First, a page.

As one would expect from a GOP political meme, this claim is false at every level. The Islamic State grew out of al Qaeda in Iraq, which arose to fight the U.S. occupation and Shia-majority rule. Former Baathists and Sunni tribes enabled ISIL's blitzkrieg across Iraq's Sunni heartland because they came to prefer an Islamist Dark Age to murderous Shia rule. There were no U.S. troops in Iraq because George W. Bush failed to win agreement from the Maliki government. Nor would a few thousand U.S. troops have stopped the Islamic state; instead, a garrison would have provided a convenient target for outraged radicals of every sectarian viewpoint.
In contrast, Trump understands that the basic mistake was invading Iraq. Said Trump: "They went into Iraq. They destabilized the Middle East. It was a big mistake. Okay, now we're there. And you have ISIS. And I said this was going to happen."
Fourth, in general everyone appears to believe in having the U.S. busy fighting throughout the Middle East. Marco Rubio said that ISIL's presence in Iraq today "might require some element of U.S. ground power in order to finish the job." He also advocated deployment of Special Forces to Yemen.
Jeb Bush proposed a new war dedicated to "throwing back the barbarians of ISIS." America has "to take the offensive, to keep it, and to prevail." Earlier he refused to speculate on how many Americans should remain in Iraq now, but he cited the 10,000 level once sought by his brother. At that point he merely called for embedding Americans in Iraqi combat units.
Many Republicans also supported the war in Libya. Lindsey Graham was a militaristic cheerleader at the time. Perry endorsed U.S. intervention, only claiming that he would have done it better. Rubio said the bombing should have started sooner.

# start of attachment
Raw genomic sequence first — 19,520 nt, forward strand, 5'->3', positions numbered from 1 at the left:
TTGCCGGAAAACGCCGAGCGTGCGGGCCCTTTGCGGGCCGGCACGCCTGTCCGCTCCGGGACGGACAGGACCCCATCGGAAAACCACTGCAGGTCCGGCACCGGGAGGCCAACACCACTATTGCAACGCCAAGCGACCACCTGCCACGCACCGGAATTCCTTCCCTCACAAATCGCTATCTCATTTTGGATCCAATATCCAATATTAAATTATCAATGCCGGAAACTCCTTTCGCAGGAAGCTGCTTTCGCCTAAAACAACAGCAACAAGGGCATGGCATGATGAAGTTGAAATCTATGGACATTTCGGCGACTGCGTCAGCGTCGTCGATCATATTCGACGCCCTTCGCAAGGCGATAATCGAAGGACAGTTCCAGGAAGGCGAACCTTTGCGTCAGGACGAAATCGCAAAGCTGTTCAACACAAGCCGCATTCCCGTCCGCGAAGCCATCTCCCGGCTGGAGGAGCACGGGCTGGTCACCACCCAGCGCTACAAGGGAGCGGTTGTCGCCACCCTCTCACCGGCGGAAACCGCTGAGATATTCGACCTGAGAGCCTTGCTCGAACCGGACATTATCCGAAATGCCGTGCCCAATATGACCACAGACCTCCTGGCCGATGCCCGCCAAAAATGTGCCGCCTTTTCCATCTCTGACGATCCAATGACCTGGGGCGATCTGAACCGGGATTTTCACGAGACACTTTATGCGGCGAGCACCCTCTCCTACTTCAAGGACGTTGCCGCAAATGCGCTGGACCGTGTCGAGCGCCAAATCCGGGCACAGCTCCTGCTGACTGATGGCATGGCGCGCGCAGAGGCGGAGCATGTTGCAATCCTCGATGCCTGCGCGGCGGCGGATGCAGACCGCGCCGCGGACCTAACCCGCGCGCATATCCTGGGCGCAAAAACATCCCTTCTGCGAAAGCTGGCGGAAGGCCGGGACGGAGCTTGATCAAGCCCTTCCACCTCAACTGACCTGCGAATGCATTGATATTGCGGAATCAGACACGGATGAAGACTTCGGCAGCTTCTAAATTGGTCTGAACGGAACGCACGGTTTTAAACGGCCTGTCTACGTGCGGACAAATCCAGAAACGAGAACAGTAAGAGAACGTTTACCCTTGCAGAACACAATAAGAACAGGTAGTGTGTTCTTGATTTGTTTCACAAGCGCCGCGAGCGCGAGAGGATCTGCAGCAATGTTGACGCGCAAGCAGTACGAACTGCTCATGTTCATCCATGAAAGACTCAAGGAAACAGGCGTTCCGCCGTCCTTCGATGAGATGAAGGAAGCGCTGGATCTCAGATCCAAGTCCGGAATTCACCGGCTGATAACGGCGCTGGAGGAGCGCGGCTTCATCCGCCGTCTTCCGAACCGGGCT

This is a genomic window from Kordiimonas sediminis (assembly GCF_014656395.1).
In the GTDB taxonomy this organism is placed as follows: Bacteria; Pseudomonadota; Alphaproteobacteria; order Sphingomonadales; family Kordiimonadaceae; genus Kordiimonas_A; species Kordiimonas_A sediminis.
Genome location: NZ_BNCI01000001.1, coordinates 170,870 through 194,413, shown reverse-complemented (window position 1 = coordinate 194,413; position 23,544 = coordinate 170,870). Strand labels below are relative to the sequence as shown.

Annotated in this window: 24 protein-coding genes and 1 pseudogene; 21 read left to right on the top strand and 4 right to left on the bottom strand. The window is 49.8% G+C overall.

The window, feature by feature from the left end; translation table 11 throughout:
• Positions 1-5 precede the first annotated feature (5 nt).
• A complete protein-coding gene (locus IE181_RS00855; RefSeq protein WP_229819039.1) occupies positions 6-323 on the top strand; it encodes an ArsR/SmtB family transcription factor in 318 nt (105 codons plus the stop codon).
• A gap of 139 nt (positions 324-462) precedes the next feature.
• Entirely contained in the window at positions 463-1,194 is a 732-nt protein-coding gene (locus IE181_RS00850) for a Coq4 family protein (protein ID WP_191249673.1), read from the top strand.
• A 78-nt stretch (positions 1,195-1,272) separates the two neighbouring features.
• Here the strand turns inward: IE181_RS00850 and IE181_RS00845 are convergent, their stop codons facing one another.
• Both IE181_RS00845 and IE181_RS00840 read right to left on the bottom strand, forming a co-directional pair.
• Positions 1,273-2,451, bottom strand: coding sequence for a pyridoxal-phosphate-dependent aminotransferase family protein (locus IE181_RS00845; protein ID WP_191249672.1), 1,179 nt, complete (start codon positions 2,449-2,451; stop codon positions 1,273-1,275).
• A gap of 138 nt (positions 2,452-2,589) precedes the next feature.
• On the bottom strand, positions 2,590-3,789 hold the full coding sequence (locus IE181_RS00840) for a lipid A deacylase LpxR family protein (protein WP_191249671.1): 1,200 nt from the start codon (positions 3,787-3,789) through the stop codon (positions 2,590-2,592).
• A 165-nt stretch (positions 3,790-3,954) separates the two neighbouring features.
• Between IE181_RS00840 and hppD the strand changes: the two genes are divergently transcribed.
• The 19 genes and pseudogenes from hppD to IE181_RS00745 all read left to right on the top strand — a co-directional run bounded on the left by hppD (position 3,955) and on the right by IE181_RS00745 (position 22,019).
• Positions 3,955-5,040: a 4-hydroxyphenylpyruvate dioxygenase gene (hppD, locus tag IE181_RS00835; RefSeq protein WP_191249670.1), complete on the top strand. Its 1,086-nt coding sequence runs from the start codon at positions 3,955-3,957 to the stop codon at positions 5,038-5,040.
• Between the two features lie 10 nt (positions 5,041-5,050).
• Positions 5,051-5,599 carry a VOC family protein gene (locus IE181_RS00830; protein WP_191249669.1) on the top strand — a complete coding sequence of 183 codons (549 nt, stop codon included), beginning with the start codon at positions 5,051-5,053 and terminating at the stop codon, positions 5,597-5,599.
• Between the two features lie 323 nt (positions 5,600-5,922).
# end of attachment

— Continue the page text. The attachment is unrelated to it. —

Alas, the impact of Obama's misadventure there mirrored that in Iraq, though with slightly less disastrous consequences: Another country was destroyed, sectarian war was ignited, civil war was triggered, and chaotic imbroglio was created, all inviting the Islamic State's presence.
Some GOP candidates are demanding that the U.S. intervene in Syria. The ever irresponsible Graham pressed for U.S. military action for years. Bush proposed that Washington join Syria's civil war with "a coordinated, international effort" to strengthen generally ineffective "moderate" forces and establishment not only of a "no-fly zone" but "multiple safe zones," which would require substantial U.S. military involvement. His approach would make a complete national breakdown or Islamic State takeover more likely.
Against ISIL Trump also recently advocated "boots on the ground," but for a unique purpose: "I said you take away their wealth, that you go and knock the hell out of the oil, take back the oil." Four years ago he similarly complained that "We get nothing from Libya," despite the great expense. So the U.S should be involved only if Americans get to "keep the oil." The same should have been done, in his view, in Iraq. At least he hasn't advocated warring against Syria's government or Yemen's rebels.
Fifth, other enemies wait, such as China. For instance, Christie decried Beijing's activities, seeing in them great danger for America: "In the South China Sea, Chinese vessels raise islands and military bases ... in disputed waters." Scott Walker insisted on stopping "their territorial expansion into international waters." Four years ago Perry also expressed his concern over Beijing.
Trump apparently doesn't view war as an option against Beijing. Rather, he sees the People's Republic of China primarily as an economic competitor. His mercantilist, protectionist views were evident when he declared in his announcement speech that he would "bring back our jobs from China." He also said he would "get tough with" and "out-negotiate" the Chinese, but thankfully not bomb them.